New York City has enacted a regulation that ensures people visiting city facilities can use restrooms or locker rooms aligned with their gender identity.
Mayor Bill de Blasio signed an executive order this week that guarantees people access to single-sex facilities consistent with their gender identity at city facilities, including offices, pools and recreation centers, without the need to show identification or any other proof of gender.
The move comes amid a continuing national debate over anti-discrimination laws.
De Blasio said.
Access to bathrooms and other single-sex facilities is a fundamental human right that should not be restricted or denied to any individual. “Every New Yorker should feel safe in our city — and this starts with our city’s buildings.”
Bianey Garcia, a transgender woman and organizer for Make the Road New York, said she was once prohibited from using the women’s restroom at a restaurant by its owner.
That day I felt humiliated, but like so many others I didn’t think of making a complaint or telling anyone because of fear, frustration and disbelief. Access to the ladies bathroom is my right as a transgender woman, as a human being.”
The new regulations apply to all city-owned buildings, including city offices, public parks, playgrounds, pools, recreation centers and certain museums.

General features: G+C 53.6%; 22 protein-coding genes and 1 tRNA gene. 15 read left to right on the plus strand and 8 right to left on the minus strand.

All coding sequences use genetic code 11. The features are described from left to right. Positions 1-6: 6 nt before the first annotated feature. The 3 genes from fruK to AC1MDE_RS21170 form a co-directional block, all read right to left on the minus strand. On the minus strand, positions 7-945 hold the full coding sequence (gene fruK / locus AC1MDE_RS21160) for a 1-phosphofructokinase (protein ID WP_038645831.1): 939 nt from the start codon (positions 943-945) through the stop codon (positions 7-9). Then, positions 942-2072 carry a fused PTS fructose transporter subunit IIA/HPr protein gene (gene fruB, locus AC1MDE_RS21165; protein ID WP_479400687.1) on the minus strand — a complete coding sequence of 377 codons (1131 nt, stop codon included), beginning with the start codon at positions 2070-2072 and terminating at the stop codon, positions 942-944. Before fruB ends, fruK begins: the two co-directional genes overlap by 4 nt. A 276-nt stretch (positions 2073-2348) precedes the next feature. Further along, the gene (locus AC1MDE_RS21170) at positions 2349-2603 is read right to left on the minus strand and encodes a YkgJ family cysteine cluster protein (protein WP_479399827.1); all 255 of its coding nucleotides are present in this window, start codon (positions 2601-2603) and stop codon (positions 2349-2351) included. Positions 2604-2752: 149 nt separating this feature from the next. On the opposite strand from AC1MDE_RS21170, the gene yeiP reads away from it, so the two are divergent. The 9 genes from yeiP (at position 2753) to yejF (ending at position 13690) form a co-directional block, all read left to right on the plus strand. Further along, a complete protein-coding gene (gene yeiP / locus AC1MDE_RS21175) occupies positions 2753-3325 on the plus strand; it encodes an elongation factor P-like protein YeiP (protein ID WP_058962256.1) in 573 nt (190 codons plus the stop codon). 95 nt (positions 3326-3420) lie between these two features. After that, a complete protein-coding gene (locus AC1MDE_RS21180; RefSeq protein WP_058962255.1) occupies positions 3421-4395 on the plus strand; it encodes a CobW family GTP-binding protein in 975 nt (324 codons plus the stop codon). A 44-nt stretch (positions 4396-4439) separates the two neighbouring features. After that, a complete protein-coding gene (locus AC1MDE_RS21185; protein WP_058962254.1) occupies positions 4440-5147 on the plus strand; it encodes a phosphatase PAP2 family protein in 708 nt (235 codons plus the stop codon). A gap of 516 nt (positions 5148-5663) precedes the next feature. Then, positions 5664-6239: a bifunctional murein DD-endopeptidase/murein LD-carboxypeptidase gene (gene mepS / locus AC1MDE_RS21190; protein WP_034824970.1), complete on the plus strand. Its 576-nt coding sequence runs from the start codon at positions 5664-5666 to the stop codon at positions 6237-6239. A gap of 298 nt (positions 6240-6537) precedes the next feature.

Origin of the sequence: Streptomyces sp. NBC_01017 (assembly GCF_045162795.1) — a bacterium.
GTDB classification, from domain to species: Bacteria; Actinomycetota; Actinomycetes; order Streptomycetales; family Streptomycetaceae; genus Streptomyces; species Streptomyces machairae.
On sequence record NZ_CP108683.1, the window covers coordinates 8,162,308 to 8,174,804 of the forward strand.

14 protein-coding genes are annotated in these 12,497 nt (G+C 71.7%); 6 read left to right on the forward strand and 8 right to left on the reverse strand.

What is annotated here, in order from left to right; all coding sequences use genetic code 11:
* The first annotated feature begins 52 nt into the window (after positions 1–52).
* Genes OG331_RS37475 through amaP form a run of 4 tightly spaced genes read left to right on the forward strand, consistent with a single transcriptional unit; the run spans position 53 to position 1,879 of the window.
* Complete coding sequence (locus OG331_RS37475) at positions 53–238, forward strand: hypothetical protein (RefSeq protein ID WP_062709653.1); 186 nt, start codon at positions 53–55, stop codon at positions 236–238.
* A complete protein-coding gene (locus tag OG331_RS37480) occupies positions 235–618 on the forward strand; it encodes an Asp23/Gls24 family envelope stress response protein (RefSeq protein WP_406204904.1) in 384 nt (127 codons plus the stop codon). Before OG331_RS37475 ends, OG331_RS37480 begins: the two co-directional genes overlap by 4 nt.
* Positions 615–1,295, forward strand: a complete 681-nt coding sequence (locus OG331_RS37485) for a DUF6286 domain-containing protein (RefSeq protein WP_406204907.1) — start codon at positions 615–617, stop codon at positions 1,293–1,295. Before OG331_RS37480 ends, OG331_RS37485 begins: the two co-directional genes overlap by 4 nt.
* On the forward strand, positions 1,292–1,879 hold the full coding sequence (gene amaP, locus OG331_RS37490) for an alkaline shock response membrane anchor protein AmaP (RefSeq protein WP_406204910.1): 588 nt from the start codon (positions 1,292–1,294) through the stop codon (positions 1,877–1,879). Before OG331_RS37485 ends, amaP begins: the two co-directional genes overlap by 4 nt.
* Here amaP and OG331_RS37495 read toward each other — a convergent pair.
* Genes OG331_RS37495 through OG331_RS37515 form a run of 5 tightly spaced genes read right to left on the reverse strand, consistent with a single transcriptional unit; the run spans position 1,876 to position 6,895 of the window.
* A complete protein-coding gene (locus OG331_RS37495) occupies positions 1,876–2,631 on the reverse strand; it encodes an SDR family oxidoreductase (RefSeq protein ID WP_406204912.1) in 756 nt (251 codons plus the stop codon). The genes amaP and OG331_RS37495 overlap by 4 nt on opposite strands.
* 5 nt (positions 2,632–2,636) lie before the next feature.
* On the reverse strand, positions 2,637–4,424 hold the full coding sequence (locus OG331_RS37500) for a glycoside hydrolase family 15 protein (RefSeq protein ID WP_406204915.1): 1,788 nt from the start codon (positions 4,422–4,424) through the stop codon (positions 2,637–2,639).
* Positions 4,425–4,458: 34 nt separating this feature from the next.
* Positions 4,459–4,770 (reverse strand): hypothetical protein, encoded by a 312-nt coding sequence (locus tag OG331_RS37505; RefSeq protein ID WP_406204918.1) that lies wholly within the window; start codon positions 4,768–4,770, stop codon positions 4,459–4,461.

It doesn’t require agencies to build new single-stall restroom or locker room facilities, but instead enforces that all individuals, including those who are transgender or gender non-conforming, are free to use single-sex facilities consistent with their gender identity, city officials said.
The order does not apply to the city’s public schools because there already is a policy that students must be allowed to use locker rooms or restrooms consistent with their gender identity. A bill currently pending before the City Council would require publicly available, single-occupancy restrooms in both public and private buildings to be designated as gender-neutral.
An estimated 25,000 transgender or gender non-conforming people live in New York City, officials said. De Blasio’s executive order went into effect immediately after it was signed on Monday.
“New York City is the birthplace of the fight for LGBT rights, and we continue to lead in that fight so every New Yorker can live with dignity,” de Blasio said.
Nearly all of the nation’s 20 largest cities, including New York City, have local or state nondiscrimination laws that allow transgender people to use whatever bathroom they identify with, though a debate has raged around the topic nationwide.
Houston voters defeated an ordinance in the fall that would have established nondiscrimination protections for gay and transgender people. Last week, South Dakota’s governor vetoed a bill that would have made the state the first in the U.S. to approve a law requiring transgender students to use bathrooms and locker rooms that match their sex at birth.
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